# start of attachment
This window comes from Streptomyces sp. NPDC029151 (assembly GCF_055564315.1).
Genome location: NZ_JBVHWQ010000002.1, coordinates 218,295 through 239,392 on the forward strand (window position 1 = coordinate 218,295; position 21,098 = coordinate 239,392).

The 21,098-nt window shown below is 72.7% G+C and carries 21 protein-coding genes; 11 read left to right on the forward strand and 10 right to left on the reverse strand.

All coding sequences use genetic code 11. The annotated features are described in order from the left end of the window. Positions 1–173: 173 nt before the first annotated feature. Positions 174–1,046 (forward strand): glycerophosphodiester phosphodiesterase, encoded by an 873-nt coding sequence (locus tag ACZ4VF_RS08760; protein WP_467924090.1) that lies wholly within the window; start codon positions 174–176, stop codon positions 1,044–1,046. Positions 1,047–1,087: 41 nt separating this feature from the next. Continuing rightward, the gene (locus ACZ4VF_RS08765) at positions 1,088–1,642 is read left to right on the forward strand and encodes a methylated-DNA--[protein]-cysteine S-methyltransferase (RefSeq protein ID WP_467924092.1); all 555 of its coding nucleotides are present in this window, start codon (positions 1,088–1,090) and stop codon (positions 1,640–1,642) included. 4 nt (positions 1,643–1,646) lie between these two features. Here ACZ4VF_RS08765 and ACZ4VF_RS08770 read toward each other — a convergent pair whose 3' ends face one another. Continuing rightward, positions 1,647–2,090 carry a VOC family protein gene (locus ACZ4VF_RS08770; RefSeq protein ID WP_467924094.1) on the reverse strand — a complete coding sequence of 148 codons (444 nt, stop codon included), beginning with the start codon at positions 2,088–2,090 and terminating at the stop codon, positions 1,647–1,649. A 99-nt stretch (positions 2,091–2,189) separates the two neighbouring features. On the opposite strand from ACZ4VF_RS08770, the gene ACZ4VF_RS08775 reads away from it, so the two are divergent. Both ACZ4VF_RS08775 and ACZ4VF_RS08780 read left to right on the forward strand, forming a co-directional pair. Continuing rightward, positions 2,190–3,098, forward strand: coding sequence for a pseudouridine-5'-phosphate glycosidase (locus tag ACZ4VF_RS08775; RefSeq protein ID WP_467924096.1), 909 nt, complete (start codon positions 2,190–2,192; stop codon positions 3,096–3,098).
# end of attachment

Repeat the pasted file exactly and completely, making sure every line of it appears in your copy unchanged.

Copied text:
This window comes from Streptomyces sp. NPDC029151 (assembly GCF_055564315.1).
Genome location: NZ_JBVHWQ010000002.1, coordinates 218,295 through 239,392 on the forward strand (window position 1 = coordinate 218,295; position 21,098 = coordinate 239,392).

The 21,098-nt window shown below is 72.7% G+C and carries 21 protein-coding genes; 11 read left to right on the forward strand and 10 right to left on the reverse strand.

All coding sequences use genetic code 11. The annotated features are described in order from the left end of the window. Positions 1–173: 173 nt before the first annotated feature. Positions 174–1,046 (forward strand): glycerophosphodiester phosphodiesterase, encoded by an 873-nt coding sequence (locus tag ACZ4VF_RS08760; protein WP_467924090.1) that lies wholly within the window; start codon positions 174–176, stop codon positions 1,044–1,046. Positions 1,047–1,087: 41 nt separating this feature from the next. Continuing rightward, the gene (locus ACZ4VF_RS08765) at positions 1,088–1,642 is read left to right on the forward strand and encodes a methylated-DNA--[protein]-cysteine S-methyltransferase (RefSeq protein ID WP_467924092.1); all 555 of its coding nucleotides are present in this window, start codon (positions 1,088–1,090) and stop codon (positions 1,640–1,642) included. 4 nt (positions 1,643–1,646) lie between these two features. Here ACZ4VF_RS08765 and ACZ4VF_RS08770 read toward each other — a convergent pair whose 3' ends face one another. Continuing rightward, positions 1,647–2,090 carry a VOC family protein gene (locus ACZ4VF_RS08770; RefSeq protein ID WP_467924094.1) on the reverse strand — a complete coding sequence of 148 codons (444 nt, stop codon included), beginning with the start codon at positions 2,088–2,090 and terminating at the stop codon, positions 1,647–1,649. A 99-nt stretch (positions 2,091–2,189) separates the two neighbouring features. On the opposite strand from ACZ4VF_RS08770, the gene ACZ4VF_RS08775 reads away from it, so the two are divergent. Both ACZ4VF_RS08775 and ACZ4VF_RS08780 read left to right on the forward strand, forming a co-directional pair. Continuing rightward, positions 2,190–3,098, forward strand: coding sequence for a pseudouridine-5'-phosphate glycosidase (locus tag ACZ4VF_RS08775; RefSeq protein ID WP_467924096.1), 909 nt, complete (start codon positions 2,190–2,192; stop codon positions 3,096–3,098).